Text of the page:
reality. I took to this new experience like a fish to water (which reminds me of Albert
 Einstein’s quote: “The fish will be the last to discover water”). I was thirty-two years
 of age when I first articulated for myself that I perhaps had needs and choices which I
 had not attended to, and that I had not allowed myself to have thoughts about.
 Thoughts that could be defined for myself, my own needs, my own wants and thus, 
my own choices rather than having them defined by my father, my brother, my male 
boss, the male doctor in the clinic (and indeed authority female figures too, whom I
 perceived as having the power of maleness, by virtue of my perception of their 
”authority”). I accepted authority as male and maleness acquired the power and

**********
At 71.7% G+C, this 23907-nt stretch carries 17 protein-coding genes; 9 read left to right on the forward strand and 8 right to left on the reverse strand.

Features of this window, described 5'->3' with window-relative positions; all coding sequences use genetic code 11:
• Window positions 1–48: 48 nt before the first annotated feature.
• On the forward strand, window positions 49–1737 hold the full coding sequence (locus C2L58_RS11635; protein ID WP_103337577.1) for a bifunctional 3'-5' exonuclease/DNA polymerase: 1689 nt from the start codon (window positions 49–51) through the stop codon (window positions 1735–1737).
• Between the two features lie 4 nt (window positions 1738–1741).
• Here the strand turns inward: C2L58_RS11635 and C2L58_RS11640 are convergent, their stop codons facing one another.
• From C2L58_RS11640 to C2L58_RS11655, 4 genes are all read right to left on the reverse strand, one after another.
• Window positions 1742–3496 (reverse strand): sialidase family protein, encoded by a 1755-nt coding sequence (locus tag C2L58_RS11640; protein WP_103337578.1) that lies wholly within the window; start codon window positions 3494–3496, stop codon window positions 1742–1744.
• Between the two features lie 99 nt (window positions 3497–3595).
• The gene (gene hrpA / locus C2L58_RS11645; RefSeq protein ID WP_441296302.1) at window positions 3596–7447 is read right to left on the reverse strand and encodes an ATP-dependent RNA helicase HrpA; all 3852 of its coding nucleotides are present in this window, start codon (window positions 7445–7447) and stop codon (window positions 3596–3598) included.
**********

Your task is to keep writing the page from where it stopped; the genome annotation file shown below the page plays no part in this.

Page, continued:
control of authority.

As I began the slow and painful journey of acknowledging my own investments in a 
world of struggles and hurt, power and confusion, and the control needs of a 
patriarchal system, I allowed myself to bring forth with the guidance and support of
 friends, the hurt, terrified and confused child that was within me. In this context I also
 unfolded the realisation that guidance was familiar and acceptable, but that support 
was extremely unfamiliar and almost impossible for me to accept.

In 1985, having embarked on the Masters in Psychotherapy Course, I encountered 
head-on, my overwhelming belief in my own stupidity. The tutors seemed so 
knowing, so easily able to absorb the concepts of psychospeak and the terminology of
 family systems, while I, struggling and labouring feverishly, persisted in feeling stupid,